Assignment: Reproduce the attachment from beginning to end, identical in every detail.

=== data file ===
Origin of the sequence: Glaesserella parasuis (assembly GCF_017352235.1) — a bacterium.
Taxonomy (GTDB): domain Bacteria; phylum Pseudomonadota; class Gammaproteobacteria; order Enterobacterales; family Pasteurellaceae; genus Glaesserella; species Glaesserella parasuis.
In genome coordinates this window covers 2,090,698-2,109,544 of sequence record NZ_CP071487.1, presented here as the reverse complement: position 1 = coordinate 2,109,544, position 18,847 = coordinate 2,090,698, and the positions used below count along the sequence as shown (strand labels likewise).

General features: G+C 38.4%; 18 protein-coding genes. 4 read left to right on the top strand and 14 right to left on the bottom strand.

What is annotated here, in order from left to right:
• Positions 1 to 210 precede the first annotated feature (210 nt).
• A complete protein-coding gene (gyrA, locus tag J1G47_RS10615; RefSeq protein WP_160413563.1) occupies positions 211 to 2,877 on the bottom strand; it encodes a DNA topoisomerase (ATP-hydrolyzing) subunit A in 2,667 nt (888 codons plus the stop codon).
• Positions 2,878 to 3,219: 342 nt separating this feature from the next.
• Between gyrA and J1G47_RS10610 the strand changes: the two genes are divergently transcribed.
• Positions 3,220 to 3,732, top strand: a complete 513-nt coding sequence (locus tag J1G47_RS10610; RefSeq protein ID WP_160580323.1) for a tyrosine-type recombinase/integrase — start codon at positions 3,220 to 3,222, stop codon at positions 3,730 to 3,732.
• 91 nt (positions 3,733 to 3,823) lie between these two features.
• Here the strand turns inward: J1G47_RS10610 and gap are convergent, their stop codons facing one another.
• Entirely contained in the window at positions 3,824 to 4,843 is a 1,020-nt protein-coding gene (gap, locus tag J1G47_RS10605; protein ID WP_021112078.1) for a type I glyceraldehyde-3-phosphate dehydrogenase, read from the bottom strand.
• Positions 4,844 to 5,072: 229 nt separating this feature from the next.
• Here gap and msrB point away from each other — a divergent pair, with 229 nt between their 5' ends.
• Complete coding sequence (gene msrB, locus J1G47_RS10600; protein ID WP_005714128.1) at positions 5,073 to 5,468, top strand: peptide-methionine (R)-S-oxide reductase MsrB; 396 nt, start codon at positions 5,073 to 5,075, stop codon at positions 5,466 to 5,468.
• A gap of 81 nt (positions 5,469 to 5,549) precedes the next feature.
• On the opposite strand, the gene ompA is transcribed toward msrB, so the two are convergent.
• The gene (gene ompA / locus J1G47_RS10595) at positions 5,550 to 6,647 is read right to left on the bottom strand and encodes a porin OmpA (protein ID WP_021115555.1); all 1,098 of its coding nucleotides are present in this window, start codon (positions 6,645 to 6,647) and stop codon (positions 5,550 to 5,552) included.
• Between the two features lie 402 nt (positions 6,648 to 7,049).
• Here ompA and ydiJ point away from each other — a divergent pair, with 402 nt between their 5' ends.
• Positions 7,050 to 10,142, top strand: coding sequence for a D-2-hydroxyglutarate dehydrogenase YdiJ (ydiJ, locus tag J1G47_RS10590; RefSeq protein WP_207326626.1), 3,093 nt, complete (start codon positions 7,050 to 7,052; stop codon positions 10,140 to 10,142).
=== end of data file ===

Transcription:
Origin of the sequence: Glaesserella parasuis (assembly GCF_017352235.1) — a bacterium.
Taxonomy (GTDB): domain Bacteria; phylum Pseudomonadota; class Gammaproteobacteria; order Enterobacterales; family Pasteurellaceae; genus Glaesserella; species Glaesserella parasuis.
In genome coordinates this window covers 2,090,698-2,109,544 of sequence record NZ_CP071487.1, presented here as the reverse complement: position 1 = coordinate 2,109,544, position 18,847 = coordinate 2,090,698, and the positions used below count along the sequence as shown (strand labels likewise).

General features: G+C 38.4%; 18 protein-coding genes. 4 read left to right on the top strand and 14 right to left on the bottom strand.

What is annotated here, in order from left to right:
• Positions 1 to 210 precede the first annotated feature (210 nt).
• A complete protein-coding gene (gyrA, locus tag J1G47_RS10615; RefSeq protein WP_160413563.1) occupies positions 211 to 2,877 on the bottom strand; it encodes a DNA topoisomerase (ATP-hydrolyzing) subunit A in 2,667 nt (888 codons plus the stop codon).
• Positions 2,878 to 3,219: 342 nt separating this feature from the next.
• Between gyrA and J1G47_RS10610 the strand changes: the two genes are divergently transcribed.
• Positions 3,220 to 3,732, top strand: a complete 513-nt coding sequence (locus tag J1G47_RS10610; RefSeq protein ID WP_160580323.1) for a tyrosine-type recombinase/integrase — start codon at positions 3,220 to 3,222, stop codon at positions 3,730 to 3,732.
• 91 nt (positions 3,733 to 3,823) lie between these two features.
• Here the strand turns inward: J1G47_RS10610 and gap are convergent, their stop codons facing one another.
• Entirely contained in the window at positions 3,824 to 4,843 is a 1,020-nt protein-coding gene (gap, locus tag J1G47_RS10605; protein ID WP_021112078.1) for a type I glyceraldehyde-3-phosphate dehydrogenase, read from the bottom strand.
• Positions 4,844 to 5,072: 229 nt separating this feature from the next.
• Here gap and msrB point away from each other — a divergent pair, with 229 nt between their 5' ends.
• Complete coding sequence (gene msrB, locus J1G47_RS10600; protein ID WP_005714128.1) at positions 5,073 to 5,468, top strand: peptide-methionine (R)-S-oxide reductase MsrB; 396 nt, start codon at positions 5,073 to 5,075, stop codon at positions 5,466 to 5,468.
• A gap of 81 nt (positions 5,469 to 5,549) precedes the next feature.
• On the opposite strand, the gene ompA is transcribed toward msrB, so the two are convergent.
• The gene (gene ompA / locus J1G47_RS10595) at positions 5,550 to 6,647 is read right to left on the bottom strand and encodes a porin OmpA (protein ID WP_021115555.1); all 1,098 of its coding nucleotides are present in this window, start codon (positions 6,645 to 6,647) and stop codon (positions 5,550 to 5,552) included.
• Between the two features lie 402 nt (positions 6,648 to 7,049).
• Here ompA and ydiJ point away from each other — a divergent pair, with 402 nt between their 5' ends.
• Positions 7,050 to 10,142, top strand: coding sequence for a D-2-hydroxyglutarate dehydrogenase YdiJ (ydiJ, locus tag J1G47_RS10590; RefSeq protein WP_207326626.1), 3,093 nt, complete (start codon positions 7,050 to 7,052; stop codon positions 10,140 to 10,142).